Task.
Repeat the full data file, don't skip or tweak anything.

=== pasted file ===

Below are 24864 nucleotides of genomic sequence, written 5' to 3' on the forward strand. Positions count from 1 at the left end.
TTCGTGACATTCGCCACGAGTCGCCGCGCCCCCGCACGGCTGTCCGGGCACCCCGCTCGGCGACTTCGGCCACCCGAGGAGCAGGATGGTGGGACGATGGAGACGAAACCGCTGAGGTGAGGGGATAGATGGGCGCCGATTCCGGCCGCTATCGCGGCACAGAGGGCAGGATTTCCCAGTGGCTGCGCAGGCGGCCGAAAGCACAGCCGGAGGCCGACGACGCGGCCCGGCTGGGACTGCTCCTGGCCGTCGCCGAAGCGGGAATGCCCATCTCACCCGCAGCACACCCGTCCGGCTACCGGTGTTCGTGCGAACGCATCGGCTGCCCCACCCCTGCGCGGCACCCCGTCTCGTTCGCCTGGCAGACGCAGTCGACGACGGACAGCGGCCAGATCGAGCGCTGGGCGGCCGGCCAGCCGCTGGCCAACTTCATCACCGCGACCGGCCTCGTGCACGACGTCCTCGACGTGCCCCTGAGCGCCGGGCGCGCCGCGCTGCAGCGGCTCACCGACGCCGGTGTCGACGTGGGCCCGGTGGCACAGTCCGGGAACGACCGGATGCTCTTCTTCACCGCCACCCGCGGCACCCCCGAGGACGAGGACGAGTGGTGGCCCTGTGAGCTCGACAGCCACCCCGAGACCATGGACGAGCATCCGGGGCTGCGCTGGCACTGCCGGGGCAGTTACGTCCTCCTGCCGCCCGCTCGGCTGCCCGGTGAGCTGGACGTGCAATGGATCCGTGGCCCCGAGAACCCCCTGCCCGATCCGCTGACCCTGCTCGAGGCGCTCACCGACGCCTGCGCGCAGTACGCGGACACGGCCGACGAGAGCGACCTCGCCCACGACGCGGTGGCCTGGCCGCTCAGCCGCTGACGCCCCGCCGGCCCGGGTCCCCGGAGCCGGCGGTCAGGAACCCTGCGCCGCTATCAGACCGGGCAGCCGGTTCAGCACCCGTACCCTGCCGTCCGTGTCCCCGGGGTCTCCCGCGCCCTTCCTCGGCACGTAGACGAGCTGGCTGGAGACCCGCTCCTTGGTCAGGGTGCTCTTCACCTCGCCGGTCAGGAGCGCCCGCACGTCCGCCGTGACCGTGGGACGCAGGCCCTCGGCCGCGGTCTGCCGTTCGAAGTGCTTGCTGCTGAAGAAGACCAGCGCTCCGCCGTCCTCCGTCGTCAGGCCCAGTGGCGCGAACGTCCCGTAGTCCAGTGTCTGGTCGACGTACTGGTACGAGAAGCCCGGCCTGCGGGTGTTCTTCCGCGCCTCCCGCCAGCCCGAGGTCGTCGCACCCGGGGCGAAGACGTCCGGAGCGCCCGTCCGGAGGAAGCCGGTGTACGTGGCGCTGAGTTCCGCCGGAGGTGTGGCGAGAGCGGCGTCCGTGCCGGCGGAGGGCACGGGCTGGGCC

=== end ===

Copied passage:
Below are 24864 nucleotides of genomic sequence, written 5' to 3' on the forward strand. Positions count from 1 at the left end.
TTCGTGACATTCGCCACGAGTCGCCGCGCCCCCGCACGGCTGTCCGGGCACCCCGCTCGGCGACTTCGGCCACCCGAGGAGCAGGATGGTGGGACGATGGAGACGAAACCGCTGAGGTGAGGGGATAGATGGGCGCCGATTCCGGCCGCTATCGCGGCACAGAGGGCAGGATTTCCCAGTGGCTGCGCAGGCGGCCGAAAGCACAGCCGGAGGCCGACGACGCGGCCCGGCTGGGACTGCTCCTGGCCGTCGCCGAAGCGGGAATGCCCATCTCACCCGCAGCACACCCGTCCGGCTACCGGTGTTCGTGCGAACGCATCGGCTGCCCCACCCCTGCGCGGCACCCCGTCTCGTTCGCCTGGCAGACGCAGTCGACGACGGACAGCGGCCAGATCGAGCGCTGGGCGGCCGGCCAGCCGCTGGCCAACTTCATCACCGCGACCGGCCTCGTGCACGACGTCCTCGACGTGCCCCTGAGCGCCGGGCGCGCCGCGCTGCAGCGGCTCACCGACGCCGGTGTCGACGTGGGCCCGGTGGCACAGTCCGGGAACGACCGGATGCTCTTCTTCACCGCCACCCGCGGCACCCCCGAGGACGAGGACGAGTGGTGGCCCTGTGAGCTCGACAGCCACCCCGAGACCATGGACGAGCATCCGGGGCTGCGCTGGCACTGCCGGGGCAGTTACGTCCTCCTGCCGCCCGCTCGGCTGCCCGGTGAGCTGGACGTGCAATGGATCCGTGGCCCCGAGAACCCCCTGCCCGATCCGCTGACCCTGCTCGAGGCGCTCACCGACGCCTGCGCGCAGTACGCGGACACGGCCGACGAGAGCGACCTCGCCCACGACGCGGTGGCCTGGCCGCTCAGCCGCTGACGCCCCGCCGGCCCGGGTCCCCGGAGCCGGCGGTCAGGAACCCTGCGCCGCTATCAGACCGGGCAGCCGGTTCAGCACCCGTACCCTGCCGTCCGTGTCCCCGGGGTCTCCCGCGCCCTTCCTCGGCACGTAGACGAGCTGGCTGGAGACCCGCTCCTTGGTCAGGGTGCTCTTCACCTCGCCGGTCAGGAGCGCCCGCACGTCCGCCGTGACCGTGGGACGCAGGCCCTCGGCCGCGGTCTGCCGTTCGAAGTGCTTGCTGCTGAAGAAGACCAGCGCTCCGCCGTCCTCCGTCGTCAGGCCCAGTGGCGCGAACGTCCCGTAGTCCAGTGTCTGGTCGACGTACTGGTACGAGAAGCCCGGCCTGCGGGTGTTCTTCCGCGCCTCCCGCCAGCCCGAGGTCGTCGCACCCGGGGCGAAGACGTCCGGAGCGCCCGTCCGGAGGAAGCCGGTGTACGTGGCGCTGAGTTCCGCCGGAGGTGTGGCGAGAGCGGCGTCCGTGCCGGCGGAGGGCACGGGCTGGGCC